Feature plugins appeared in the wake of the 3.6 release cycle, in which two large efforts were reverted before the final release: a UI for content using post formats and a refreshed aesthetic for the admin, notably with a new set of icons. Both suffered from the same problem: attempting to create and iterate on a significant feature within a single release cycle. The identification of that problem led to the idea of developing features as plugins, decoupling them from the time restrictions of fairly quick release cycles.
(While post formats had further issues that led to changes not landing in core, the admin design changes became known as MP6, a feature plugin which was merged in WordPress 3.8.)
Over the last two and a half years, we’ve had successful feature plugins that were merged into core, efforts that began small and grew as discovery happened, ideas that never quite got off the ground, and ideas that were initially explored in “plugin” form but ultimately became patches for various reasons, usually technical. With over two years of active feature plugins behind us, it’s time to take a look at what’s been successful, what hasn’t been, and where we go from here.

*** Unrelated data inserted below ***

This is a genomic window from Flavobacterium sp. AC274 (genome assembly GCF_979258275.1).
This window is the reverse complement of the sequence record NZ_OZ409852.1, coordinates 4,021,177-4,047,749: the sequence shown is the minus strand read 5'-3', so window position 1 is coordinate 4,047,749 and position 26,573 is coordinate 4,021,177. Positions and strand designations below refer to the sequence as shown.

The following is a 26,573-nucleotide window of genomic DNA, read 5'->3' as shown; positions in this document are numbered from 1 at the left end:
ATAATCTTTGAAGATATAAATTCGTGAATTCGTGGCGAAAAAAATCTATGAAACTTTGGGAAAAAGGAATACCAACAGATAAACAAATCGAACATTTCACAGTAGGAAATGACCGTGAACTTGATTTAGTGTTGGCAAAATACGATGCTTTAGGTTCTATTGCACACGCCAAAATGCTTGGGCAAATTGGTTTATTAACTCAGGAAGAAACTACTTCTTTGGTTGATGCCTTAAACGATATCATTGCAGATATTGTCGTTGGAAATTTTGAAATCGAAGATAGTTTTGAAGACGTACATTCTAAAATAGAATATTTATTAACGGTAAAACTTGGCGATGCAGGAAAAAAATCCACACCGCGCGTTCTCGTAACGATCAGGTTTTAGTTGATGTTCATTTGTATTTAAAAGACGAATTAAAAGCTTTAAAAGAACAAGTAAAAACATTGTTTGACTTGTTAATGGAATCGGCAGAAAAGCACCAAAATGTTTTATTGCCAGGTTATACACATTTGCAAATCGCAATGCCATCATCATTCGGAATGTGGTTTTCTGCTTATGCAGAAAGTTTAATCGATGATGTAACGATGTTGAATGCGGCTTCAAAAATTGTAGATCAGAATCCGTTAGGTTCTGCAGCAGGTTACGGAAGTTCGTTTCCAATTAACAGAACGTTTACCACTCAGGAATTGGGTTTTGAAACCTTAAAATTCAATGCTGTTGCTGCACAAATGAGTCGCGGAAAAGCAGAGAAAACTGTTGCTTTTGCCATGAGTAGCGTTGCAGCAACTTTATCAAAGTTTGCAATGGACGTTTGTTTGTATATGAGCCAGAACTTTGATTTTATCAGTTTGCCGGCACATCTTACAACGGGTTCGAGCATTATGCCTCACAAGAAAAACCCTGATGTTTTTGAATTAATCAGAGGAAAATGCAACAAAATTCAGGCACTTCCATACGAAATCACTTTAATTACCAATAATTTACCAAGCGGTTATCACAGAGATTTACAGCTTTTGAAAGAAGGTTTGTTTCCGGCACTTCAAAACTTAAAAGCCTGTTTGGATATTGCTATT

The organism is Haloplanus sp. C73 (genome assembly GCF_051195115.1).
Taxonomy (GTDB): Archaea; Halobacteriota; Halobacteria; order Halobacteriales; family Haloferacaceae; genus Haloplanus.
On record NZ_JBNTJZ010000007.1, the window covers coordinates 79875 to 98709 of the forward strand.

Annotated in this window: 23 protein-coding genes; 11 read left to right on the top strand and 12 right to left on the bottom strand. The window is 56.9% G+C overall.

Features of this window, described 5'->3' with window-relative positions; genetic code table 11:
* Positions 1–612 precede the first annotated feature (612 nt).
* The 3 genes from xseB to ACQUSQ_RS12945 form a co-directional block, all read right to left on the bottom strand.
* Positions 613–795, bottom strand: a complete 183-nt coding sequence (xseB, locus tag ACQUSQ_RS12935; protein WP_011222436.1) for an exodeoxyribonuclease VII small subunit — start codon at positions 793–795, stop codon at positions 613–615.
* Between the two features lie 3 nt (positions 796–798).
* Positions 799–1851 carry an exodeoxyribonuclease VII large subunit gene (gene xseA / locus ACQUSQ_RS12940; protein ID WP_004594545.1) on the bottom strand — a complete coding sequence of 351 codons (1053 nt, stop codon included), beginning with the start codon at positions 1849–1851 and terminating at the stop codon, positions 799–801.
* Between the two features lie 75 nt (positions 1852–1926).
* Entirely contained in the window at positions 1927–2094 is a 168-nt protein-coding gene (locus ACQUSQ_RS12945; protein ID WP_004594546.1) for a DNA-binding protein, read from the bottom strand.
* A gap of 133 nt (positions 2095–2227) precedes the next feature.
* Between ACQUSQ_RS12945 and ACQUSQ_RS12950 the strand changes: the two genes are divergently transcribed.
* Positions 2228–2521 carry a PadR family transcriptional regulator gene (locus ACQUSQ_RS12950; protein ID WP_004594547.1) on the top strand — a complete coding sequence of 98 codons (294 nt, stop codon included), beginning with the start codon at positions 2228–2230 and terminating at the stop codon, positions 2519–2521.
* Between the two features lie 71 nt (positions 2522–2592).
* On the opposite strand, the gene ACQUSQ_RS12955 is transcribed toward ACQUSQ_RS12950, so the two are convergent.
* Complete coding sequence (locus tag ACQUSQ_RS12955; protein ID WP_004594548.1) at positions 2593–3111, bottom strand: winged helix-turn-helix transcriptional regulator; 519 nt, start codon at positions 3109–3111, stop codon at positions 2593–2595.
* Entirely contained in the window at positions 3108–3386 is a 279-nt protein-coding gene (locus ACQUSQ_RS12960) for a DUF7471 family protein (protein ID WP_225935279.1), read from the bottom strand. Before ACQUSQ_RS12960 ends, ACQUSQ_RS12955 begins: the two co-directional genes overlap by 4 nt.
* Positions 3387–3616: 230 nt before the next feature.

So, what’s next?
Thinking of features as plugins has strapped us in a number of ways, in large part because the “plugin” part implies a functional project from the start. From observation, experienced and newer contributors alike set their initial goal to be some sort of functional plugin. As a result, by the time something is being proposed in whatever forum, there’s been a fair amount of effort spent – and personal attachment developed – for something that might be headed in the wrong direction. Changing direction at that point is very demoralizing and has led to burn out and less participation.